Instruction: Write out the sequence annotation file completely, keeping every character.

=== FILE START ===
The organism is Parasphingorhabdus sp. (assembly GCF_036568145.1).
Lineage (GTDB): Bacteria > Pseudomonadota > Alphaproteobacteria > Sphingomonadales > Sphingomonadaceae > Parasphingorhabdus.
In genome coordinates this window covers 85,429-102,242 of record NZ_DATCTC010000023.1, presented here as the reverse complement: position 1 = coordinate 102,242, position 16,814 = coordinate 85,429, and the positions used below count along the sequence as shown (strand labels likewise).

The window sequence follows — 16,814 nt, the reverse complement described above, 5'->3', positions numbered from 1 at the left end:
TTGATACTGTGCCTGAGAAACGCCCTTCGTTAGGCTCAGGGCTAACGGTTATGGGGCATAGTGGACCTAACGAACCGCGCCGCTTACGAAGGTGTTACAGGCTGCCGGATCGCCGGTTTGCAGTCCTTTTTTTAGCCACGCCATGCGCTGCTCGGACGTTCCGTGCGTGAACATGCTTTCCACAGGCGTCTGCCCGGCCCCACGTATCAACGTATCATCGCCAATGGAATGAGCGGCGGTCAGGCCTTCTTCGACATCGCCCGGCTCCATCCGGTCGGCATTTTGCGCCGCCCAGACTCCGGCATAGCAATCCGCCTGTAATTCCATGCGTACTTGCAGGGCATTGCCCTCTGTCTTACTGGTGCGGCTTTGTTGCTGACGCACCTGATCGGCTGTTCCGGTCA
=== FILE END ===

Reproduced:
The organism is Parasphingorhabdus sp. (assembly GCF_036568145.1).
Lineage (GTDB): Bacteria > Pseudomonadota > Alphaproteobacteria > Sphingomonadales > Sphingomonadaceae > Parasphingorhabdus.
In genome coordinates this window covers 85,429-102,242 of record NZ_DATCTC010000023.1, presented here as the reverse complement: position 1 = coordinate 102,242, position 16,814 = coordinate 85,429, and the positions used below count along the sequence as shown (strand labels likewise).

The window sequence follows — 16,814 nt, the reverse complement described above, 5'->3', positions numbered from 1 at the left end:
TTGATACTGTGCCTGAGAAACGCCCTTCGTTAGGCTCAGGGCTAACGGTTATGGGGCATAGTGGACCTAACGAACCGCGCCGCTTACGAAGGTGTTACAGGCTGCCGGATCGCCGGTTTGCAGTCCTTTTTTTAGCCACGCCATGCGCTGCTCGGACGTTCCGTGCGTGAACATGCTTTCCACAGGCGTCTGCCCGGCCCCACGTATCAACGTATCATCGCCAATGGAATGAGCGGCGGTCAGGCCTTCTTCGACATCGCCCGGCTCCATCCGGTCGGCATTTTGCGCCGCCCAGACTCCGGCATAGCAATCCGCCTGTAATTCCATGCGTACTTGCAGGGCATTGCCCTCTGTCTTACTGGTGCGGCTTTGTTGCTGACGCACCTGATCGGCTGTTCCGGTCA